Family Therapists Play Key Role in OCD Recovery

By Thea Cawley, LICSW

November 4, 2014

At some point in your life, either as a parent or child, you have likely attended an admission day such as the first day of school, camp, or college. The days leading up to admission are usually filled with feelings of excitement, hope, and often anxiety. Planning might have included researching directions, finding a hotel, making sure the car had enough gas, reviewing the “packing list”, and pulling out a suitcase from the back of the closet. At some point during that final day, family members often say their goodbyes, parting with reassuring questions, ensuring that you packed enough socks or have enough money on you should something happen. At home, families wait until the next letter, email, or phone call to hear about the highs and the lows of what their loved one is experiencing in their new surroundings.

When a person comes to the Obsessive Compulsive Disorder Institute (OCDI) at McLean Hospital, the feelings they and their families experience are similar to those described above.

In order to ease the transition, family therapists at the OCDI meet with their newest patients and their families each Monday morning.

OCD Institute

“It is common during that first meeting for family members to express cautious optimism and anxiety. They are dropping off their loved one in an unknown environment at a time when the patient has been experiencing significant challenges, leaving them defenseless to struggle with their OCD,” explained Thea Cawley, LICSW. “Families typically express feeling sad, frustrated, and lost against the strength of the illness. To alleviate this sense of hopelessness, we require that family members participate in weekly family therapy meetings, either in person or via teleconference.”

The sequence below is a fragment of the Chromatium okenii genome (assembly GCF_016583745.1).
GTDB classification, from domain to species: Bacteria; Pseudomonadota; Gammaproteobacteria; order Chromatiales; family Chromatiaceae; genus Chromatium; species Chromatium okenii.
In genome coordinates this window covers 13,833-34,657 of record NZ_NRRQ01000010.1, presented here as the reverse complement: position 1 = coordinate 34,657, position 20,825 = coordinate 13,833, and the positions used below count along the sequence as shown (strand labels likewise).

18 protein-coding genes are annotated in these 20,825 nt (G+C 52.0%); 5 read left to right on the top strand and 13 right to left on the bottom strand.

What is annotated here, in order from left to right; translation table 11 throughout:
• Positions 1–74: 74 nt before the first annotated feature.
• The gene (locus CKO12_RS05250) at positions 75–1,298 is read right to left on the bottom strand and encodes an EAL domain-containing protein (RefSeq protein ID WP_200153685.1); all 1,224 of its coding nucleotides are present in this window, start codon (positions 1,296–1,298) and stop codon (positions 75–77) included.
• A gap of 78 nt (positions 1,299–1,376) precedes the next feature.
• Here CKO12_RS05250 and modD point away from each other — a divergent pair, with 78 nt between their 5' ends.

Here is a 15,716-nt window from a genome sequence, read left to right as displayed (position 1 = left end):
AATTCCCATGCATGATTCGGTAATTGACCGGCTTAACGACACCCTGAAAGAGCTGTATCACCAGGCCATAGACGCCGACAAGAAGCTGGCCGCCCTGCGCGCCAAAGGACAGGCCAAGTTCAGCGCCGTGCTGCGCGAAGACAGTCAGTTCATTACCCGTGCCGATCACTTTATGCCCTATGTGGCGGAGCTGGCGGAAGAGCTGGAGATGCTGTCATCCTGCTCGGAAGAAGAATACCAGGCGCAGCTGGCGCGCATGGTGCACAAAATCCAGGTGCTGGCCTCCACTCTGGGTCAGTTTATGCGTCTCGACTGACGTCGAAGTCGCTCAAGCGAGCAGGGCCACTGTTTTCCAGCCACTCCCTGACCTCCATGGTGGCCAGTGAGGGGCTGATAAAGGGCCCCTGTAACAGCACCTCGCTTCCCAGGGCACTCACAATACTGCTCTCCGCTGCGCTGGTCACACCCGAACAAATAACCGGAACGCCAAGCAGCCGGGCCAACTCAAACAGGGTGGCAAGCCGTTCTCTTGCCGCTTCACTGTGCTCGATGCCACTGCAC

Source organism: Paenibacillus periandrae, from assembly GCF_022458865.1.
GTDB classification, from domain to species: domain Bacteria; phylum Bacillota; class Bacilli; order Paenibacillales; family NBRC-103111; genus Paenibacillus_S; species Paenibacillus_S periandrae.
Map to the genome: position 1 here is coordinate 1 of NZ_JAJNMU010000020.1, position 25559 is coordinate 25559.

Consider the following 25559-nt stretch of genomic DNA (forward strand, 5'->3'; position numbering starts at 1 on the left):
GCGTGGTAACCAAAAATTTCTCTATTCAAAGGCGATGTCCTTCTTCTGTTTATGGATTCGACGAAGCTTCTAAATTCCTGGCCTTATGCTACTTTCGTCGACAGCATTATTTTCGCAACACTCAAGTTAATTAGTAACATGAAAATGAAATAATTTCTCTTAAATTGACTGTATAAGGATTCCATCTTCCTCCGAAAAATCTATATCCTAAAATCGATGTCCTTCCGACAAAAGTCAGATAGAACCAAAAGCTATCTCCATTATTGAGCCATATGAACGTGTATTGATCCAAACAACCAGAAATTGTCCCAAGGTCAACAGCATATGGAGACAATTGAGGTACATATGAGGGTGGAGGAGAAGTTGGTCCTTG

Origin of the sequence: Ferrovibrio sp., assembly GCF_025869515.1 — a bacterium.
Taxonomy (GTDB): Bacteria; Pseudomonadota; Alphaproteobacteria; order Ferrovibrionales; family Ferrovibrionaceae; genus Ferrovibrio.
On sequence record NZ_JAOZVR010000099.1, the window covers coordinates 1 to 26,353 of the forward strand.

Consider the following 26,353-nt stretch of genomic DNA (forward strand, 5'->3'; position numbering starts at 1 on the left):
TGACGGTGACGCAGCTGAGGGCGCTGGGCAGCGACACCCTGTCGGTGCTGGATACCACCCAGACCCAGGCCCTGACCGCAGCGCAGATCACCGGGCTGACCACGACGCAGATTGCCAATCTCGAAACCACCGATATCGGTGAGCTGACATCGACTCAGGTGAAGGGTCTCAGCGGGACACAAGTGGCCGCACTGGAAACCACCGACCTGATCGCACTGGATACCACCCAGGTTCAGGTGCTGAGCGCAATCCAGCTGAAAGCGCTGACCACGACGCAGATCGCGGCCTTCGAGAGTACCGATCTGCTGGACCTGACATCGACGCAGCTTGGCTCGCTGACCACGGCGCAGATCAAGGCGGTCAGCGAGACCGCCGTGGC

According to Cawley, the goal of these meetings is to begin to assess how, and to what extent, OCD has impacted not only the patient but also family members, while also setting goals for family therapy.

When the OCDI first opened, family therapy was not part of the treatment plan. However, family therapists discovered that while a patient could improve during their stay at the OCDI, the patient was at risk for losing the gains they had made while participating in the program if sent home without the proper support.

“We understand the important role that families and supporters play in recovery from OCD - by having family members involved with treatment, they too have an opportunity to become educated about the illness while learning strategies to assist their loved one in managing OCD symptoms,” said Cawley. “They are also able to learn about the importance of aftercare planning, a crucial step in the recovery process.”

Family therapists also function as the link between the family and the treatment team. As the behaviorist on the team prepares the patient for managing their OCD symptoms with new and improved skills, the family therapist helps to create a home atmosphere that will prevent the OCD symptoms from reemerging.

“Through this collaborative effort, the patient and family members learn how to anticipate challenging scenarios, shifting old patterns in a positive direction so that they no longer have to struggle with daily survival,” added Cawley.

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